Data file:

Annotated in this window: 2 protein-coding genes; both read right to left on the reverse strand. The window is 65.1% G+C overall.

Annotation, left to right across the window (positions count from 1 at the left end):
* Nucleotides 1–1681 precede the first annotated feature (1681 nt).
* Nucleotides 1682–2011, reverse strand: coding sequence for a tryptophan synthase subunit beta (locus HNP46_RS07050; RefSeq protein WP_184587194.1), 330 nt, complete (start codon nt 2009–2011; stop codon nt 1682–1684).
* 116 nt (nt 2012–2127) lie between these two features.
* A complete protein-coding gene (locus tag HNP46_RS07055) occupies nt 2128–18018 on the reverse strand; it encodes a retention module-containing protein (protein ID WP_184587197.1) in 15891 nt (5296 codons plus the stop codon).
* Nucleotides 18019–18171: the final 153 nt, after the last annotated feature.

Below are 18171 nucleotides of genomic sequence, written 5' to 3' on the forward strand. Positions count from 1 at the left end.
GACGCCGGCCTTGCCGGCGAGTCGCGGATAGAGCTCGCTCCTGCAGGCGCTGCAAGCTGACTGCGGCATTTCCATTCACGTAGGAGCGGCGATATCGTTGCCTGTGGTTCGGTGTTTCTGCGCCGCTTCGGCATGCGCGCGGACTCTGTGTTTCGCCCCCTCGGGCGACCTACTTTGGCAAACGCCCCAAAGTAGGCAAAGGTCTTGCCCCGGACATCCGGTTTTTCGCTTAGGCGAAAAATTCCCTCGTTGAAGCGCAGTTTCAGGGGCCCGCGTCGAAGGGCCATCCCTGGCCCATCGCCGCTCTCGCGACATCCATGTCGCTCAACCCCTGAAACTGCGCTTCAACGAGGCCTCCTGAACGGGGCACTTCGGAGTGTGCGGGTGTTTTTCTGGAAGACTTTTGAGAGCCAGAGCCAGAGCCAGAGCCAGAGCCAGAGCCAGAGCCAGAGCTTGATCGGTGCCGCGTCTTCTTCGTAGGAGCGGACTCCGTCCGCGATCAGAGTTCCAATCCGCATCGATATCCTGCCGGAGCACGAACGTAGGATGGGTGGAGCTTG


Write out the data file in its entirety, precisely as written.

Annotated in this window: 2 protein-coding genes; both read right to left on the reverse strand. The window is 65.1% G+C overall.

Annotation, left to right across the window (positions count from 1 at the left end):
* Nucleotides 1–1681 precede the first annotated feature (1681 nt).
* Nucleotides 1682–2011, reverse strand: coding sequence for a tryptophan synthase subunit beta (locus HNP46_RS07050; RefSeq protein WP_184587194.1), 330 nt, complete (start codon nt 2009–2011; stop codon nt 1682–1684).
* 116 nt (nt 2012–2127) lie between these two features.
* A complete protein-coding gene (locus tag HNP46_RS07055) occupies nt 2128–18018 on the reverse strand; it encodes a retention module-containing protein (protein ID WP_184587197.1) in 15891 nt (5296 codons plus the stop codon).
* Nucleotides 18019–18171: the final 153 nt, after the last annotated feature.

Below are 18171 nucleotides of genomic sequence, written 5' to 3' on the forward strand. Positions count from 1 at the left end.
GACGCCGGCCTTGCCGGCGAGTCGCGGATAGAGCTCGCTCCTGCAGGCGCTGCAAGCTGACTGCGGCATTTCCATTCACGTAGGAGCGGCGATATCGTTGCCTGTGGTTCGGTGTTTCTGCGCCGCTTCGGCATGCGCGCGGACTCTGTGTTTCGCCCCCTCGGGCGACCTACTTTGGCAAACGCCCCAAAGTAGGCAAAGGTCTTGCCCCGGACATCCGGTTTTTCGCTTAGGCGAAAAATTCCCTCGTTGAAGCGCAGTTTCAGGGGCCCGCGTCGAAGGGCCATCCCTGGCCCATCGCCGCTCTCGCGACATCCATGTCGCTCAACCCCTGAAACTGCGCTTCAACGAGGCCTCCTGAACGGGGCACTTCGGAGTGTGCGGGTGTTTTTCTGGAAGACTTTTGAGAGCCAGAGCCAGAGCCAGAGCCAGAGCCAGAGCCAGAGCCAGAGCTTGATCGGTGCCGCGTCTTCTTCGTAGGAGCGGACTCCGTCCGCGATCAGAGTTCCAATCCGCATCGATATCCTGCCGGAGCACGAACGTAGGATGGGTGGAGCTTG